1. I’ve struggled with the definition in cataloguing my library and I’m pretty sure, from looking over the search results my software comes up with, that I’ve changed my mind more than once over the last few years. I think right now epic, for me, means any hugely world-changing story with a large cast, and sword and sorcery is a little more down to earth and…personal, maybe? But I think it’s possible that the definition is a case of “I know it when I see it.”

    • Yeah. I agree. Especially if the story begins squarely within the parameters of one, but seems to change to another. I think that is one of the most interesting things about many books I’ve been reading of late, how writers will examine the expected tropes, and in so doing, turn them inside out. Or mix’n’match.

    • That’s the way I go.

      Then, when discussing the difference, I tend to talk about a wall that looks like it’s been hit by two paintballs producing a lot of splatter. It hasn’t. Someone’s plotted all the relevant story aspects (and being really talented has done it 2d). What looks like the paintball is the center of the respective genres. (Lord of the Rings and Conan the Barbarian respectively) Works splatter about, some drawing more near the other genre, some farther away from both.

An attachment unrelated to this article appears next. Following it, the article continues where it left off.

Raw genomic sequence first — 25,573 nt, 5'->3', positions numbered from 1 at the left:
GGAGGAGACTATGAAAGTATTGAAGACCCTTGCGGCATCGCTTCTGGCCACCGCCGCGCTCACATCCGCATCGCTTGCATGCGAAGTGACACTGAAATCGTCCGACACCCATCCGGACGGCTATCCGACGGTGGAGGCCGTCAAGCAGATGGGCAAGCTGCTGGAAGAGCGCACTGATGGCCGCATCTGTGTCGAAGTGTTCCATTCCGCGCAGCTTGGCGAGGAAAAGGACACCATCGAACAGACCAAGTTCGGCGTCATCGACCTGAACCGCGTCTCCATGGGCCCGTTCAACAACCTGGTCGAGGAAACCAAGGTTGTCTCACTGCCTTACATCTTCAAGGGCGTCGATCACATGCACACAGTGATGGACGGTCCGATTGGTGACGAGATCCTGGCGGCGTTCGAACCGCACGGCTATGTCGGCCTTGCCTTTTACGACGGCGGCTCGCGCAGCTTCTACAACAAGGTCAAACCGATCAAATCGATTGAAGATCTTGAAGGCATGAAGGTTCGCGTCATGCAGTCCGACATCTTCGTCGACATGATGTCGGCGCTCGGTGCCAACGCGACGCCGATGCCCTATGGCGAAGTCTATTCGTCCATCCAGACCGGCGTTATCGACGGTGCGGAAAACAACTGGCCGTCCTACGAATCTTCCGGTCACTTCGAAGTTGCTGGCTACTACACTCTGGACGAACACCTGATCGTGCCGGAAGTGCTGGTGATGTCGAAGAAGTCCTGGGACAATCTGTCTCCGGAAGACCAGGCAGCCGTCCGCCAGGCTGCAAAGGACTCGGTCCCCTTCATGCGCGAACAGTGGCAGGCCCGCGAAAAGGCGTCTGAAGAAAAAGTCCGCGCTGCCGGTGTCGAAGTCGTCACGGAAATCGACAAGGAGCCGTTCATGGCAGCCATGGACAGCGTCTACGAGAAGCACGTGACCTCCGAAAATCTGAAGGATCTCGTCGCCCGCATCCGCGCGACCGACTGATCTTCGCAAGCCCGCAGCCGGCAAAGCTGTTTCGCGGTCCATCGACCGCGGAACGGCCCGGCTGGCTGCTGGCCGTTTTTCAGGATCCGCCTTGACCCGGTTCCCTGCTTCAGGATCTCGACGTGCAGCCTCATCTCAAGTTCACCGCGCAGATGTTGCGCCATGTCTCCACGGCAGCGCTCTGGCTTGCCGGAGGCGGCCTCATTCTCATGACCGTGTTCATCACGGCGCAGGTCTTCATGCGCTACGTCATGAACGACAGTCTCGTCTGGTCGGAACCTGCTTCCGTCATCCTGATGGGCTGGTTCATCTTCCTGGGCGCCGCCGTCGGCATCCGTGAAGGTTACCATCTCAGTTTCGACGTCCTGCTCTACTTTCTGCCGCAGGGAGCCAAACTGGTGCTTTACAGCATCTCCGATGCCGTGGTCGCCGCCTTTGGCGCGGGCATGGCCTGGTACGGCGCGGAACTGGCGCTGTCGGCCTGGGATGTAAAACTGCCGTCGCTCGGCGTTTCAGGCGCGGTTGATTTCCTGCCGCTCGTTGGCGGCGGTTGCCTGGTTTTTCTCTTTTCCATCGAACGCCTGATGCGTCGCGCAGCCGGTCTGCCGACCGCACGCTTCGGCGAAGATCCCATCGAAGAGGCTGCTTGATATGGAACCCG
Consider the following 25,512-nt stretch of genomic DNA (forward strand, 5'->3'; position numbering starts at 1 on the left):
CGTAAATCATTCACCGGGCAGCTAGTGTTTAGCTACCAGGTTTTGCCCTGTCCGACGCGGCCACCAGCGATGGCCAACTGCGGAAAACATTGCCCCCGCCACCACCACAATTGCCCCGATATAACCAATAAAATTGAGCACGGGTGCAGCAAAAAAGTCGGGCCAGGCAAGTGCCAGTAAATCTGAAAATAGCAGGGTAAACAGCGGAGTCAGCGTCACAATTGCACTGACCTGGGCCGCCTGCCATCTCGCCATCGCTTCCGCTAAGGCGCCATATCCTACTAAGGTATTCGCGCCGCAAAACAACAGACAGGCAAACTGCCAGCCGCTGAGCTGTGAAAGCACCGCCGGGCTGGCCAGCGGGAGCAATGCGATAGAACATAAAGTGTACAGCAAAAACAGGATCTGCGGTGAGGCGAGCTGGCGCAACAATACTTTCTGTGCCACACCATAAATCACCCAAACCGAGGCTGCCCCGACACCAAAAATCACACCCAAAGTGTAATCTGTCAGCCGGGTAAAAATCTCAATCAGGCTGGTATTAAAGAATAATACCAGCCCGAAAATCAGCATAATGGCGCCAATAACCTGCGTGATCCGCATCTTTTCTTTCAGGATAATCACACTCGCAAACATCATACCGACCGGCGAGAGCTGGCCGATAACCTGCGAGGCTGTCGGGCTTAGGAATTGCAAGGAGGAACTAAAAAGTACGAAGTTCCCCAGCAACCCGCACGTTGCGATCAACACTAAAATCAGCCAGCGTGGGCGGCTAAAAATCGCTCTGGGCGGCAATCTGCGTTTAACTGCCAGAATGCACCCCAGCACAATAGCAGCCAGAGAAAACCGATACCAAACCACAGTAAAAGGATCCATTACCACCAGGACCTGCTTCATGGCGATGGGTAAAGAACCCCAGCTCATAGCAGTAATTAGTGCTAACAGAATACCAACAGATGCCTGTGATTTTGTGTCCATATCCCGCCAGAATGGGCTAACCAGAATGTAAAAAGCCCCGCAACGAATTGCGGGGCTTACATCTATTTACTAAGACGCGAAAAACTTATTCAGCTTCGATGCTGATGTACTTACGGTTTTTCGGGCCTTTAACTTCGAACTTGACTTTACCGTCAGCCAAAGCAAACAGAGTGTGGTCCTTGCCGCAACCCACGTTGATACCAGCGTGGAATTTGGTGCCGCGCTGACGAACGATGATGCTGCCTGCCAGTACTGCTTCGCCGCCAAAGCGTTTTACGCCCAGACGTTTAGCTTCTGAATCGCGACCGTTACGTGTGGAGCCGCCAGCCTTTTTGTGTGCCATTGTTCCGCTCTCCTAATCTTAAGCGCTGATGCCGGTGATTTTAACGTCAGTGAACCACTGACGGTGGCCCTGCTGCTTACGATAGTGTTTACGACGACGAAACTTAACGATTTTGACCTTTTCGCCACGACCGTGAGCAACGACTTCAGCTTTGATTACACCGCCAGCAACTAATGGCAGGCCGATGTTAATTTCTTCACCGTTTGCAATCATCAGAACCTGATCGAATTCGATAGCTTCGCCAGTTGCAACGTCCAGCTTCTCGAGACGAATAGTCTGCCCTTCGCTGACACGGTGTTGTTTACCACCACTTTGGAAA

Most of the discussion about the genres is how, exactly, they were plotted, and where, exactly, do you draw the circle about the center to say, “This is border between in and out.”

  2. Back in the day, Tolkien was high fantasy, and s&s was Conan and Fafhrd and Elric and such. High style and literary bent, versus shorter, lighter, tilted more toward entertainment, with mighty thews and moody eyes and such.

    Epic now seems to mean long, more than anything else, though I see people labeling just about anything “epic” to get in the same Amazon category as Game of Thrones. I always considered the Avaryan books high fantasy, but I guess now they’re epic. Also secondary-world.

    High fantasy would also be the likes of Melanie Rawn, who is definitely epic, for both length and scope, though she’s being called grimdark and for my eye, hell no. She’s got plenty of moral ambiguity and there’s tragedy and characters making fatal mistakes based on fatal flaws, but the good guys have perfect marriages and their kids are cute and lovable and the domestic details are appealing and relatable. Grimdark for me is you hate them all and the ones you love are all going to get killed off bloodily, and the world is all ugly and nasty and gives off a similar vibe to dark-end horror. You want to visit Stronghold and Dragon’s Rest and it would be a fun world to live in, but in true grimdark, as the meme says, No, no, we don’t need to visit, we’re good, thanks.